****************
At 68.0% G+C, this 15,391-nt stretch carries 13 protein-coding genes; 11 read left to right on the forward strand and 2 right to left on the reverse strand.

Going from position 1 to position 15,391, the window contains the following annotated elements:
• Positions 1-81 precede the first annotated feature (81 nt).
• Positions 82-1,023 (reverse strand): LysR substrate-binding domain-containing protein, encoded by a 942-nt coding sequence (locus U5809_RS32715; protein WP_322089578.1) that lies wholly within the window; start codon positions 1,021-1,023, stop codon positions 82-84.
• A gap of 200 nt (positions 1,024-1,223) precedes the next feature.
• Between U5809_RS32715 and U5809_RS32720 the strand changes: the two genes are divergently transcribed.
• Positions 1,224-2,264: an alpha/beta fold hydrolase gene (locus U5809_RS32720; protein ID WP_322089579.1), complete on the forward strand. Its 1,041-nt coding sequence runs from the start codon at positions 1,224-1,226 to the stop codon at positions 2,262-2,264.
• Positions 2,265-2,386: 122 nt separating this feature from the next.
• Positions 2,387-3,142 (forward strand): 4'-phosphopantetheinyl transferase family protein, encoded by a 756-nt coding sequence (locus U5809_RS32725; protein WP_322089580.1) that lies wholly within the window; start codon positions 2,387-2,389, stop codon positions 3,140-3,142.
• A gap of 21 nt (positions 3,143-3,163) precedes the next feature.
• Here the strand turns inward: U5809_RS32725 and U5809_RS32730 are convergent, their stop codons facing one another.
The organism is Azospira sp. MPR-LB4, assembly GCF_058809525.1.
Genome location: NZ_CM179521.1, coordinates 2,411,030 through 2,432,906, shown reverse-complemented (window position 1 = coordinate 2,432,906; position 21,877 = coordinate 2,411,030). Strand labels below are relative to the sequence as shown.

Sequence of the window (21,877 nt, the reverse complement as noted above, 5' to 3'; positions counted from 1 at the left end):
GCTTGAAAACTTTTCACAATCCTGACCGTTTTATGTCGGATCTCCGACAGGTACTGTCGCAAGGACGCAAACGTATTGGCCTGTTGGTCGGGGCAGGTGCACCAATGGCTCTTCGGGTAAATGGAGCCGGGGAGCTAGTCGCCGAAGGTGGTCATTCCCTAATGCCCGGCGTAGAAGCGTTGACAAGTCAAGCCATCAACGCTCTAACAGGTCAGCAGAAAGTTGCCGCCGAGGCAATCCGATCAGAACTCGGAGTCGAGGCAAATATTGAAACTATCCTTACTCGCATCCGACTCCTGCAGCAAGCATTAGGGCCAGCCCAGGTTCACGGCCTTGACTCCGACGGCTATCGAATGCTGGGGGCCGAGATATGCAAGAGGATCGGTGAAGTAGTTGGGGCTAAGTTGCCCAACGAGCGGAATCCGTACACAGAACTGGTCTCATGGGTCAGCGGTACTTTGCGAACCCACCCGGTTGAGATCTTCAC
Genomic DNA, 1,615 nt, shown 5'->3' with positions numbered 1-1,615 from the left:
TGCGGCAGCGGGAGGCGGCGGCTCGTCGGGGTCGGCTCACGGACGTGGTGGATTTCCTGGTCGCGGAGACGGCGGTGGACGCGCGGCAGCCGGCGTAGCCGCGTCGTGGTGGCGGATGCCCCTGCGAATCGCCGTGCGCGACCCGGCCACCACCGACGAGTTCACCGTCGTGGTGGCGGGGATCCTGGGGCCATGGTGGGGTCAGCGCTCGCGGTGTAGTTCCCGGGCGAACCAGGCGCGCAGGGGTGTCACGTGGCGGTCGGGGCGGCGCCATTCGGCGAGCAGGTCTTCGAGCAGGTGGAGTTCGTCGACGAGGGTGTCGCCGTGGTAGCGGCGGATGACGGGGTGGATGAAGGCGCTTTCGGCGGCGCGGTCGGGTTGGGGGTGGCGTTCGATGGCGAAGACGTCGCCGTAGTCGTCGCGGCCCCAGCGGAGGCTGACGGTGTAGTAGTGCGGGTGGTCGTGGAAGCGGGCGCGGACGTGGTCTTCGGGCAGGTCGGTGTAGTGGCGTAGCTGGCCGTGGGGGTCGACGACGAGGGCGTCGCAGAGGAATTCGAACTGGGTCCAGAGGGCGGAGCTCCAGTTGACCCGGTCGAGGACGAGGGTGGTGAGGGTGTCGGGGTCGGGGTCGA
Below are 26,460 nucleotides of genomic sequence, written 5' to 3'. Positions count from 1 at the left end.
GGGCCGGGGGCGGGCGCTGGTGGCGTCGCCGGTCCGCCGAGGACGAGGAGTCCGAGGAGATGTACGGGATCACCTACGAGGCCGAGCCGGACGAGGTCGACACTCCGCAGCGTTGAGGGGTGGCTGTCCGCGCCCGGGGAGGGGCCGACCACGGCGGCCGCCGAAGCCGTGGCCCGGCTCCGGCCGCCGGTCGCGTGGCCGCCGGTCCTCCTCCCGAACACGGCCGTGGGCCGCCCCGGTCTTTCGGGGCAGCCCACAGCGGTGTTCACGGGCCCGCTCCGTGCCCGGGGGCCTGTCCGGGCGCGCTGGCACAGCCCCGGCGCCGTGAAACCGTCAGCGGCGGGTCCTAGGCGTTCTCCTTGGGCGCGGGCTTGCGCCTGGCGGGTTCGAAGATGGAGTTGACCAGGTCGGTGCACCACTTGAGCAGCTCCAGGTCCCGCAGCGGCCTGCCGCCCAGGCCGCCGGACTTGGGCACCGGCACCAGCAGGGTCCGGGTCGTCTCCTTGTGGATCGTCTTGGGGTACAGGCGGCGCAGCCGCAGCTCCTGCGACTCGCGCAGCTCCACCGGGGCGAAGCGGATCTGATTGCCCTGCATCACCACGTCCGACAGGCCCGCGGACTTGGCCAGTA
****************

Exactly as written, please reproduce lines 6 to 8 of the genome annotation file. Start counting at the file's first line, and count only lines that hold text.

• Between U5809_RS32715 and U5809_RS32720 the strand changes: the two genes are divergently transcribed.
• Positions 1,224-2,264: an alpha/beta fold hydrolase gene (locus U5809_RS32720; protein ID WP_322089579.1), complete on the forward strand. Its 1,041-nt coding sequence runs from the start codon at positions 1,224-1,226 to the stop codon at positions 2,262-2,264.
• Positions 2,265-2,386: 122 nt separating this feature from the next.